Moderation is the distance between the arcs of tippng glasses. Finding that sweet spot is the plight of humaness. Can the quality of a presidency be prognosticated by abstinence or overindulgence? Many dark secrets have been sealed in the oval office. Would you prefer a president who limited their drinking to one or two per day or one with a cast iron belly who can drink their counterparts under the table? Wouldn't it be fun to settle trade disputes with a game of beer pong? I suppose I would draw the line at jello shots.
Speaking as an American--- this is so very American.

In fact, it's possible the attitude towards drinking in a President is as important as the drinking itself.

I've been fortunate enough to have travelled through several countries from northern Europe south to northern Africa, from islands in the eastern Atlantic to the Persian Gulf.

With the exception of the Muslim nations with mullahs (call it direct religious involvement in political-power), I have never run into a nation or culture that treats alcohol the way we do.

In Spain, Italy (and Sicily*), Greece, France, Sweden, Iceland, Germany, England (the latter four DESPITE the influence of assorted temperance loving religious movements) - and a half a dozen other countries- having a glass of wine or a beer- or a brandy- just isn't a big enough deal to even notice. The thought processes that go into even considering drinking as "bad" are absent. (and, many argue, the level of alcoholism defined as damaging-to-quality-of-life is lower)
That's a great tip Giselle, pardon the pun. We were lucky to catch a talk at the Ronald Reagan Museum one night with Chris Matthews a few years ago where he spoke about the strong friendship Ronald Reagan developed with then house speaker Tip O'Neil. Matthews had apparently worked for. Chris walked Nancy Reagan into the room, it was very rare public appearance. Chris told us many anecdotes on Reagan, and made it clear, Reagan was very much of the mind that everyone was friends after 6. How sad those days are over in politics today.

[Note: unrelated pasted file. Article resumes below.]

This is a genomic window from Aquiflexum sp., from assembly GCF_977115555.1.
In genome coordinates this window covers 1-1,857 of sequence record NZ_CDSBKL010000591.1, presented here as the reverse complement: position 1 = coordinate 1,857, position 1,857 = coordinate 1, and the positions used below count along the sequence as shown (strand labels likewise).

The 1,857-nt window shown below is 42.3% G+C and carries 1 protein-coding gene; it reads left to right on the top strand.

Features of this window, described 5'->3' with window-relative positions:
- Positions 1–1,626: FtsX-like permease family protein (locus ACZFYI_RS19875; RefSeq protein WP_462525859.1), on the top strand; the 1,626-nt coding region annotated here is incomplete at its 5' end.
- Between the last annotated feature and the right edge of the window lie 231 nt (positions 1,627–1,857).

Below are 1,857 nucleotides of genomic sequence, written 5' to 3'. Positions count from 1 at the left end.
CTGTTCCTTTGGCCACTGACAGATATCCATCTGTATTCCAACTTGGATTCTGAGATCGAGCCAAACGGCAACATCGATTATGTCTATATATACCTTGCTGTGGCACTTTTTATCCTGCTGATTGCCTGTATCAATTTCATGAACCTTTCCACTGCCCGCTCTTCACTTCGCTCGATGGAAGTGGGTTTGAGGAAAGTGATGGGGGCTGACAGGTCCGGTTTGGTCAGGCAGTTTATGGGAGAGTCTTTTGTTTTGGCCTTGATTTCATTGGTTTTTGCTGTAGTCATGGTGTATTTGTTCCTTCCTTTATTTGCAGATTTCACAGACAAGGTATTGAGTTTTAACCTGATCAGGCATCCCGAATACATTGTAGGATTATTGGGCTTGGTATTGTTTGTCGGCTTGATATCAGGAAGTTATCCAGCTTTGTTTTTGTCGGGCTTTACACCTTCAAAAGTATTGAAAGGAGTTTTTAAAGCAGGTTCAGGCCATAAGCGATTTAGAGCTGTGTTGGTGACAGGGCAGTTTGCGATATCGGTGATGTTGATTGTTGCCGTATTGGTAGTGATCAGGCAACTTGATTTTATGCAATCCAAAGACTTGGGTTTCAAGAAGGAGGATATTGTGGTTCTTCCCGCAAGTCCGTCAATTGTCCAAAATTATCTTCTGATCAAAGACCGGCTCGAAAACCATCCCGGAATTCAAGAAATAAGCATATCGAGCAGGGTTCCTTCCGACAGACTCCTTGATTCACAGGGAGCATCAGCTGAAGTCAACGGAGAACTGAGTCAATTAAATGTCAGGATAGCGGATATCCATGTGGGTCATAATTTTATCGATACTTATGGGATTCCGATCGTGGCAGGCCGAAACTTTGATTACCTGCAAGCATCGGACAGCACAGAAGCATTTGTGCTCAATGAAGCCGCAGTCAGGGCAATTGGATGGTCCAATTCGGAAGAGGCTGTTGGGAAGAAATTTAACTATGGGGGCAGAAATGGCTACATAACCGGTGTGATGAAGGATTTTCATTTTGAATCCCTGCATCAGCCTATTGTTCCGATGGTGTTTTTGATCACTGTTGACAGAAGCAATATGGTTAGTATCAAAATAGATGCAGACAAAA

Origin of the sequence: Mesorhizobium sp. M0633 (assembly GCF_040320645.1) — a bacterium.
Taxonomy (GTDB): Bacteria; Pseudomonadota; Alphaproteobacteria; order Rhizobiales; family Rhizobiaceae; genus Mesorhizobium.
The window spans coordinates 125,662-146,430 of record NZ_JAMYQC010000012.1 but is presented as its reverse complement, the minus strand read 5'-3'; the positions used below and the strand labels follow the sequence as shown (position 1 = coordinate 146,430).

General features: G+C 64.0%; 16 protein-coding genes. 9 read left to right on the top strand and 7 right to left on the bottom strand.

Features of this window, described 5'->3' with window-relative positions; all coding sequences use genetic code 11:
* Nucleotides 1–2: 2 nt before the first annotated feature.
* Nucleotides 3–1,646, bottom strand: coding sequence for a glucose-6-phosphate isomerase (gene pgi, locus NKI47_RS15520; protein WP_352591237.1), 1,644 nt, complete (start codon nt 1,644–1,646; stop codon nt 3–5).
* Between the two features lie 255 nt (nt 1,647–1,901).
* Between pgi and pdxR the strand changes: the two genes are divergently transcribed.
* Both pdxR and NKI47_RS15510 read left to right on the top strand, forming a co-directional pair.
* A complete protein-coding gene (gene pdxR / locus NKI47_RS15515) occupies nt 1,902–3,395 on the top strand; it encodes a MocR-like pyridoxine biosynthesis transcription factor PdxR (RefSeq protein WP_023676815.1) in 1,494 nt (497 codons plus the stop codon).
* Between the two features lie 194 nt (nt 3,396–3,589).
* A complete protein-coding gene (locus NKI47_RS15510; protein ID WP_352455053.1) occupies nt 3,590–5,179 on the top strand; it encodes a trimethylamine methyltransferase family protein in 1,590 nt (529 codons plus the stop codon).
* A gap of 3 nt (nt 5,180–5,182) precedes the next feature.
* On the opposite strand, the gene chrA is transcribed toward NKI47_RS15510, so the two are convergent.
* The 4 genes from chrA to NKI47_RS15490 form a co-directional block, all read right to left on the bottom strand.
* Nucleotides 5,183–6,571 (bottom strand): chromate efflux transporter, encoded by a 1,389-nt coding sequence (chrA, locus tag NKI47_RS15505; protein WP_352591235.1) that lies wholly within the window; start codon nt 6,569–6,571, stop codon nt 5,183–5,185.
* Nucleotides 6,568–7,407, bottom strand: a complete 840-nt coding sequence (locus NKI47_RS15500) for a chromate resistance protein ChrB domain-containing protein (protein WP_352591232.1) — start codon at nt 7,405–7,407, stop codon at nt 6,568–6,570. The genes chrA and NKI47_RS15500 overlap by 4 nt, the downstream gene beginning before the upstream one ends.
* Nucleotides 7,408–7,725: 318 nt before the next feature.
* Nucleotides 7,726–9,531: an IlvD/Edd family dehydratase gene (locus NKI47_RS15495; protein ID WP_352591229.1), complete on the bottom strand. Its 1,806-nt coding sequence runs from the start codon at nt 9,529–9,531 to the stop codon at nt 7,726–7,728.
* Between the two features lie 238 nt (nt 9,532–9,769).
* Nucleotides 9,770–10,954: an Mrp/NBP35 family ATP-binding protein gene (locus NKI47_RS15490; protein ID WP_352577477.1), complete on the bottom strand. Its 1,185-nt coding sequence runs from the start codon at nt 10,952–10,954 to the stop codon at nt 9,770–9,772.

Also, I was surprised to learn of how George Washington's whisky distillery ( was unearthed, and then hushed by the government years ago when the burning remains were discovered on his farm near Mt Vernon. Apparently it was a Scott who talked President Washington into the whiskey business, and once he saw how quickly the stuff sold, he ramped up production, made a lot of money on it. The distillery was rebuilt a few years ago, and it was impressive to see it all working, the vats were scolding hot, and the guy who worked there told us that he has many people who put their hands in there. I guess we are so used to seeing fake everything, it would be hard to imagine a steaming distillery as being real (wink).

Personally speaking though, I do love a cold glass of beer after work, preferably Samuel Adams or the odd Guinness, but I have been known to drink Heineken, and the odd glass of wine. Unfortunately, my acid reflux doesn't agree with the stuff, but I do love it.

It's always nice to see a new post Giselle, Cheers!
Considering that George W. Bush is a recovering alcoholic, who probably never touched the stuff while President, I wouldn't be surprised if there was something to Timothy Egan's article.
Well, +Gary S Hart the extremes of anything can be frightening. I don't have a problem with Jimmy Carter not drinking. But perhaps his difficulties as President stemmed, in part and deeply unconsciously, from foisting what he believed on others and therefore he was out of touch? The White House, after all, wasn't his house. Somewhat disturbingly, Teddy Kennedy might very well have been disconsolate at not being allowed a drinkypooh in the White House parlor. Carter wasn't a good Presidential driver and Kennedy's driving killed a woman.

As for Bush, Jr. he always seemed to me to behave like a dry drunk. He might well have given up the spirits, but the spirit of the spirits imbued him long after he stopped with considerable anger.

Extremism is trouble and troubling.
+Christof Harper it's easy to forget, isn't it, that we are a very young country comparably. We have a lot to learn. Extremism leads to repression and repression leads to obsession and obsession leads to, well...trouble in river city...
Sorry it's taken me so long to get back to this...Yikes...long day. +Matthew Graybosch Dubbyah, to me, is the epitome of a repressed extremist. Alcoholic, yes. Recovered? Hardly. What a mess he made.